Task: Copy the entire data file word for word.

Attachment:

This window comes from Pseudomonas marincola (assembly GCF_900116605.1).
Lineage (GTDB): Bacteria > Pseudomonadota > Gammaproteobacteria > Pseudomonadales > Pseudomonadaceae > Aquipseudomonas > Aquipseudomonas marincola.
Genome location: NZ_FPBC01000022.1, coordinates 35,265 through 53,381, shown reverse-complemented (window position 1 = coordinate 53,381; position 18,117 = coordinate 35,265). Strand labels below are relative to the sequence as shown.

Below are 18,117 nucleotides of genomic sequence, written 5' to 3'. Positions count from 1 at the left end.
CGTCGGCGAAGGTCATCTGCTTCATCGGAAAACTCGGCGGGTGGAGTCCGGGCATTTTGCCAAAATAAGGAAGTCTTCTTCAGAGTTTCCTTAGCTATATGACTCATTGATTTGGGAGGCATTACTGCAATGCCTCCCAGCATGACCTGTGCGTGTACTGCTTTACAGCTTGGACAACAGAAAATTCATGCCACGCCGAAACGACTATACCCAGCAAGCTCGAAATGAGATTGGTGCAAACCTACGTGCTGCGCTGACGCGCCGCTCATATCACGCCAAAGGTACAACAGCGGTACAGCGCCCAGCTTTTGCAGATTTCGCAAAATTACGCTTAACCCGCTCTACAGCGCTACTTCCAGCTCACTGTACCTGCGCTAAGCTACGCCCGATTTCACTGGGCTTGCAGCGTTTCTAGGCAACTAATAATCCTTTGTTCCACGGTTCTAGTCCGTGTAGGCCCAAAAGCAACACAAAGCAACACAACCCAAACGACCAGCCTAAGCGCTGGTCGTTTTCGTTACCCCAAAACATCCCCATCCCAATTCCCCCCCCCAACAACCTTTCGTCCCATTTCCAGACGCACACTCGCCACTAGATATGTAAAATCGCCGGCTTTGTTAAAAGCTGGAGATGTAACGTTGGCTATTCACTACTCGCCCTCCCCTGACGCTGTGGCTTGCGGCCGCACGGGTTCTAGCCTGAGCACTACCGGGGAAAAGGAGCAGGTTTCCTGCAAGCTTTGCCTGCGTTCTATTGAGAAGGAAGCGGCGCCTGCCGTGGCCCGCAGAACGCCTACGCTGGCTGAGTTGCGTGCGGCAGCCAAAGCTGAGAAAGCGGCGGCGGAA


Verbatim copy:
This window comes from Pseudomonas marincola (assembly GCF_900116605.1).
Lineage (GTDB): Bacteria > Pseudomonadota > Gammaproteobacteria > Pseudomonadales > Pseudomonadaceae > Aquipseudomonas > Aquipseudomonas marincola.
Genome location: NZ_FPBC01000022.1, coordinates 35,265 through 53,381, shown reverse-complemented (window position 1 = coordinate 53,381; position 18,117 = coordinate 35,265). Strand labels below are relative to the sequence as shown.

Below are 18,117 nucleotides of genomic sequence, written 5' to 3'. Positions count from 1 at the left end.
CGTCGGCGAAGGTCATCTGCTTCATCGGAAAACTCGGCGGGTGGAGTCCGGGCATTTTGCCAAAATAAGGAAGTCTTCTTCAGAGTTTCCTTAGCTATATGACTCATTGATTTGGGAGGCATTACTGCAATGCCTCCCAGCATGACCTGTGCGTGTACTGCTTTACAGCTTGGACAACAGAAAATTCATGCCACGCCGAAACGACTATACCCAGCAAGCTCGAAATGAGATTGGTGCAAACCTACGTGCTGCGCTGACGCGCCGCTCATATCACGCCAAAGGTACAACAGCGGTACAGCGCCCAGCTTTTGCAGATTTCGCAAAATTACGCTTAACCCGCTCTACAGCGCTACTTCCAGCTCACTGTACCTGCGCTAAGCTACGCCCGATTTCACTGGGCTTGCAGCGTTTCTAGGCAACTAATAATCCTTTGTTCCACGGTTCTAGTCCGTGTAGGCCCAAAAGCAACACAAAGCAACACAACCCAAACGACCAGCCTAAGCGCTGGTCGTTTTCGTTACCCCAAAACATCCCCATCCCAATTCCCCCCCCCAACAACCTTTCGTCCCATTTCCAGACGCACACTCGCCACTAGATATGTAAAATCGCCGGCTTTGTTAAAAGCTGGAGATGTAACGTTGGCTATTCACTACTCGCCCTCCCCTGACGCTGTGGCTTGCGGCCGCACGGGTTCTAGCCTGAGCACTACCGGGGAAAAGGAGCAGGTTTCCTGCAAGCTTTGCCTGCGTTCTATTGAGAAGGAAGCGGCGCCTGCCGTGGCCCGCAGAACGCCTACGCTGGCTGAGTTGCGTGCGGCAGCCAAAGCTGAGAAAGCGGCGGCGGAA